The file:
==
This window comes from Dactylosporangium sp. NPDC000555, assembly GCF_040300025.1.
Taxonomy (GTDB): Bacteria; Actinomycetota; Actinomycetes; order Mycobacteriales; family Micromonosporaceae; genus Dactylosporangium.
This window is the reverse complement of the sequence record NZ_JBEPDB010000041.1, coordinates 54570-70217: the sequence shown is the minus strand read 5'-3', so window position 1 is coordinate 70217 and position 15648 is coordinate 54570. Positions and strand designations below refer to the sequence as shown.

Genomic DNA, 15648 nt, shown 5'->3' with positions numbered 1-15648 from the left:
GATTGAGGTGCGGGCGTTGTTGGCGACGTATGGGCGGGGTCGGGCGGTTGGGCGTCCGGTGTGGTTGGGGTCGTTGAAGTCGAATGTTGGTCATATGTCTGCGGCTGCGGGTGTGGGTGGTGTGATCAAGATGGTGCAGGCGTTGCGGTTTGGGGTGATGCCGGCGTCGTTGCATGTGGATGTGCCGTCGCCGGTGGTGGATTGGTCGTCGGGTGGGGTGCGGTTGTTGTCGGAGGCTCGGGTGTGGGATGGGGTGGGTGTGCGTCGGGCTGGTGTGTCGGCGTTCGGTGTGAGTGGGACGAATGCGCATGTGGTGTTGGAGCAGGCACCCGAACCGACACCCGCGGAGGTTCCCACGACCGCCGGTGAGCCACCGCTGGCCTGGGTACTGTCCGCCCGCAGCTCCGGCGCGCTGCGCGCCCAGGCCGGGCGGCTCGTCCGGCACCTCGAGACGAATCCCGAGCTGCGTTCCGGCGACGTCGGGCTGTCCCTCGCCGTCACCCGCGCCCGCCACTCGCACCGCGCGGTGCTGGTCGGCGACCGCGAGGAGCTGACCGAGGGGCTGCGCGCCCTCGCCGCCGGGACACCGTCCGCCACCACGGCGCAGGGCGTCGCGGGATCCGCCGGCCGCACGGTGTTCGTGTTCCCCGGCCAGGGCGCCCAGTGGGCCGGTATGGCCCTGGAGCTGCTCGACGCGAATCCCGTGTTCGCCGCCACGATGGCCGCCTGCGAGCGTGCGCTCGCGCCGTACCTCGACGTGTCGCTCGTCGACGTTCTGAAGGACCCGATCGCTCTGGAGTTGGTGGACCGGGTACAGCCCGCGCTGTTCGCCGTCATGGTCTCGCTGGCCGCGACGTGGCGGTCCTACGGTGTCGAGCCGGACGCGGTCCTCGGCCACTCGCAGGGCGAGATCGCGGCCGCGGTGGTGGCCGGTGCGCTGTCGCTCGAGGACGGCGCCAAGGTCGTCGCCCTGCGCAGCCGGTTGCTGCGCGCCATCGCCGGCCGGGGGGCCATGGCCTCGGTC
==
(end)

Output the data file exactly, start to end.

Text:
This window comes from Dactylosporangium sp. NPDC000555, assembly GCF_040300025.1.
Taxonomy (GTDB): Bacteria; Actinomycetota; Actinomycetes; order Mycobacteriales; family Micromonosporaceae; genus Dactylosporangium.
This window is the reverse complement of the sequence record NZ_JBEPDB010000041.1, coordinates 54570-70217: the sequence shown is the minus strand read 5'-3', so window position 1 is coordinate 70217 and position 15648 is coordinate 54570. Positions and strand designations below refer to the sequence as shown.

Genomic DNA, 15648 nt, shown 5'->3' with positions numbered 1-15648 from the left:
GATTGAGGTGCGGGCGTTGTTGGCGACGTATGGGCGGGGTCGGGCGGTTGGGCGTCCGGTGTGGTTGGGGTCGTTGAAGTCGAATGTTGGTCATATGTCTGCGGCTGCGGGTGTGGGTGGTGTGATCAAGATGGTGCAGGCGTTGCGGTTTGGGGTGATGCCGGCGTCGTTGCATGTGGATGTGCCGTCGCCGGTGGTGGATTGGTCGTCGGGTGGGGTGCGGTTGTTGTCGGAGGCTCGGGTGTGGGATGGGGTGGGTGTGCGTCGGGCTGGTGTGTCGGCGTTCGGTGTGAGTGGGACGAATGCGCATGTGGTGTTGGAGCAGGCACCCGAACCGACACCCGCGGAGGTTCCCACGACCGCCGGTGAGCCACCGCTGGCCTGGGTACTGTCCGCCCGCAGCTCCGGCGCGCTGCGCGCCCAGGCCGGGCGGCTCGTCCGGCACCTCGAGACGAATCCCGAGCTGCGTTCCGGCGACGTCGGGCTGTCCCTCGCCGTCACCCGCGCCCGCCACTCGCACCGCGCGGTGCTGGTCGGCGACCGCGAGGAGCTGACCGAGGGGCTGCGCGCCCTCGCCGCCGGGACACCGTCCGCCACCACGGCGCAGGGCGTCGCGGGATCCGCCGGCCGCACGGTGTTCGTGTTCCCCGGCCAGGGCGCCCAGTGGGCCGGTATGGCCCTGGAGCTGCTCGACGCGAATCCCGTGTTCGCCGCCACGATGGCCGCCTGCGAGCGTGCGCTCGCGCCGTACCTCGACGTGTCGCTCGTCGACGTTCTGAAGGACCCGATCGCTCTGGAGTTGGTGGACCGGGTACAGCCCGCGCTGTTCGCCGTCATGGTCTCGCTGGCCGCGACGTGGCGGTCCTACGGTGTCGAGCCGGACGCGGTCCTCGGCCACTCGCAGGGCGAGATCGCGGCCGCGGTGGTGGCCGGTGCGCTGTCGCTCGAGGACGGCGCCAAGGTCGTCGCCCTGCGCAGCCGGTTGCTGCGCGCCATCGCCGGCCGGGGGGCCATGGCCTCGGTC